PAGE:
- reading: MCS 15.4–15.7
- division rule, counting permutations and combinations

Suppose we want to compute the size of a set of elements that are constructed by some process. At each step of the process, we can chose from among several options. Suppose that the number of available options is the same regardless of the choices made earlier in the process. Then we can find the size of the set by multiplying together the number of choices.

**Example:** Suppose we want to count the number of ways to arrange the letters "BAR". We first choose the first letter. There are 3 possibilities. We then choose the second letter; there are only two to choose from. Finally, we choose the third letter; there is only one choice remaining. The number of strings is therefore \(3 \cdot 2 \cdot 1 = 3!\).

**Example:** Suppose we want to count the number of subsets of \(\{1,2,3,4,5\}\). We can construct a subset by first choosing whether or not to include \(1\) (There are two choices), then whether or not to inlcude 2 (2 choices), whether or not to include 3 (2 choices) and so on. Thus there are \(2 \cdot 2 \cdots 2 = 2^5\) possible subsets.

**Example:** \(|A \times B| = |A||B|\).

**Example:** Suppose we want to count the number of 4-element strings formed from the 7 characters MICHAEL. There are 7 choices for the first, 6 for the second, 5 for the third, and 4 for the fourth, so there are \(7 \cdot 6 \cdot 5 \cdot 4\) such strings. A compact way to write this is \(7!/3!\).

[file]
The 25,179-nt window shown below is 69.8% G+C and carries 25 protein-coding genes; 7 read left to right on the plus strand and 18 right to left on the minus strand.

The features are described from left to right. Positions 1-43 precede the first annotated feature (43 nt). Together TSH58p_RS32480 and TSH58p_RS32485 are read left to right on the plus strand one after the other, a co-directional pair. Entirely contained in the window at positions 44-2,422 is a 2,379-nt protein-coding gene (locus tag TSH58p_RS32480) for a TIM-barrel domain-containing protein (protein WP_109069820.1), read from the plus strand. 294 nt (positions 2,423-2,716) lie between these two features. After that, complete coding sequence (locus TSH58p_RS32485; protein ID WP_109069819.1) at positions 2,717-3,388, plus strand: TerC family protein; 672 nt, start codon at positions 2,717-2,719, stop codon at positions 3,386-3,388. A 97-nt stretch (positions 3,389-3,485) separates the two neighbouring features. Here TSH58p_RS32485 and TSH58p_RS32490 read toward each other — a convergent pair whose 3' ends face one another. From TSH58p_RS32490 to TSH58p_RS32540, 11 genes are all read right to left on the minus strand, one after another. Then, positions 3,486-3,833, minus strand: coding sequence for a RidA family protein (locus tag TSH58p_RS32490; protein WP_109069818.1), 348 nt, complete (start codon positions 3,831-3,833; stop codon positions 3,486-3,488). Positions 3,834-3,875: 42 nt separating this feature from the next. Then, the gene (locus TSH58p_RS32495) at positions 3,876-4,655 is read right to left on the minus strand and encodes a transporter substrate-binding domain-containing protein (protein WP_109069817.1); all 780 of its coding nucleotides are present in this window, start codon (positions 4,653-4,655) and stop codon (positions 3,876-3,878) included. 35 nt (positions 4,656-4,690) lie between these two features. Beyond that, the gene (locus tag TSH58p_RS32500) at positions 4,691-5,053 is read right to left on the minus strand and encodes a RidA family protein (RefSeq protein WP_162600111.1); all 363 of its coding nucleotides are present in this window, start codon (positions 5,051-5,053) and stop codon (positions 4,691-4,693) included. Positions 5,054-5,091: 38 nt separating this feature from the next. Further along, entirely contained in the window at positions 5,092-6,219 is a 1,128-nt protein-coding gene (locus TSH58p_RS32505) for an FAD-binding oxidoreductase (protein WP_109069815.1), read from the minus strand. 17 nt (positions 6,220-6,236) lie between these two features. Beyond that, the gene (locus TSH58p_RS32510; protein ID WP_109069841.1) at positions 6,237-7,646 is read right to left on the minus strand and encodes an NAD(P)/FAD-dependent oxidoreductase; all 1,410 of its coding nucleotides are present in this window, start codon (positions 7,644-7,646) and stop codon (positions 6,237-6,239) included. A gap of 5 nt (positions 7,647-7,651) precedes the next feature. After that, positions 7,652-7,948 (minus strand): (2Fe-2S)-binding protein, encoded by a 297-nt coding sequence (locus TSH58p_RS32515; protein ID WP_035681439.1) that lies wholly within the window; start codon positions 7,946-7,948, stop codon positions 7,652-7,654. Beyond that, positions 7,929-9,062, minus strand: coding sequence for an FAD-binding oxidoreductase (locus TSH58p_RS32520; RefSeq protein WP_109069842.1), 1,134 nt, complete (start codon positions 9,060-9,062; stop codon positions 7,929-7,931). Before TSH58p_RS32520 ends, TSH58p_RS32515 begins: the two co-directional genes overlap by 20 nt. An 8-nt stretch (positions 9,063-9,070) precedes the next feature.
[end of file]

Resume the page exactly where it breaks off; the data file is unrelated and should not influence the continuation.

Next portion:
Why is this justified? Each time we make a choice among \(k\) options while constructing an element of the set \(X\), we are subdividing \(X\) into disjoint subsets: those elements of \(X\) where we chose option 1, those where we chose option 2, and so on. Because future choices don't depend on the choices we made, each subset has the same size (say \(n\)), so we can use the sum rule to find the total size of \(X\); \(X\) is the union of \(k\) subsets of size \(n\), so \(|X| = n + n + n + \cdots + n = kn\).

Note that this requires that the subsets are disjoint; if making two different choices could potentially yield the same element \(x\) of \(X\), then we will be double counting \(x\); in this case the product rule will give the wrong answer.

Suppose we don't care about some of the structure of the elements of \(X\). For example, suppose we want to count the rearrangements of the string \(FOO\). We could start by counting all of the rearrangements of \(FO_1O_2\), but we would be overcounting: we want to consider \(FO_1O_2\) to be the same as \(FO_2O_1\).